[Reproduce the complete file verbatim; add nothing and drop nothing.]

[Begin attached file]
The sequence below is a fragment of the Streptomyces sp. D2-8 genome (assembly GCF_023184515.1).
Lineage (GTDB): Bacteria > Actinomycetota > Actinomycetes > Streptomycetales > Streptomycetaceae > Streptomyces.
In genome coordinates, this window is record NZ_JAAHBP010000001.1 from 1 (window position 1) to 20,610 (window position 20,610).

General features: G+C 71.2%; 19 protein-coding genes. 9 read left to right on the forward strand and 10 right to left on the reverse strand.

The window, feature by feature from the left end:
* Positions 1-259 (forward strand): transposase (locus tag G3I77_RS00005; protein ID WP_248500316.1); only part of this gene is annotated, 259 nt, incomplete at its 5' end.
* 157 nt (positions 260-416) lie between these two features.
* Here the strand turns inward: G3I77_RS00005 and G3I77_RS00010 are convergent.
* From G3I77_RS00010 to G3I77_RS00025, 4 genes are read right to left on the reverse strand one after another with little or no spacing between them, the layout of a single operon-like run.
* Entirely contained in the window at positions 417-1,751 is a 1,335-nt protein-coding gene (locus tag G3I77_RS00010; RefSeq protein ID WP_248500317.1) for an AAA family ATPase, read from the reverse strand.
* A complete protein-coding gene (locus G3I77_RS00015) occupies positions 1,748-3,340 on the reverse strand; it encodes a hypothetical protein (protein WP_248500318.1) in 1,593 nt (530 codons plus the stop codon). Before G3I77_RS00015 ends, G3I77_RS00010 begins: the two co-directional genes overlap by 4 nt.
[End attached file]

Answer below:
The sequence below is a fragment of the Streptomyces sp. D2-8 genome (assembly GCF_023184515.1).
Lineage (GTDB): Bacteria > Actinomycetota > Actinomycetes > Streptomycetales > Streptomycetaceae > Streptomyces.
In genome coordinates, this window is record NZ_JAAHBP010000001.1 from 1 (window position 1) to 20,610 (window position 20,610).

General features: G+C 71.2%; 19 protein-coding genes. 9 read left to right on the forward strand and 10 right to left on the reverse strand.

The window, feature by feature from the left end:
* Positions 1-259 (forward strand): transposase (locus tag G3I77_RS00005; protein ID WP_248500316.1); only part of this gene is annotated, 259 nt, incomplete at its 5' end.
* 157 nt (positions 260-416) lie between these two features.
* Here the strand turns inward: G3I77_RS00005 and G3I77_RS00010 are convergent.
* From G3I77_RS00010 to G3I77_RS00025, 4 genes are read right to left on the reverse strand one after another with little or no spacing between them, the layout of a single operon-like run.
* Entirely contained in the window at positions 417-1,751 is a 1,335-nt protein-coding gene (locus tag G3I77_RS00010; RefSeq protein ID WP_248500317.1) for an AAA family ATPase, read from the reverse strand.
* A complete protein-coding gene (locus G3I77_RS00015) occupies positions 1,748-3,340 on the reverse strand; it encodes a hypothetical protein (protein WP_248500318.1) in 1,593 nt (530 codons plus the stop codon). Before G3I77_RS00015 ends, G3I77_RS00010 begins: the two co-directional genes overlap by 4 nt.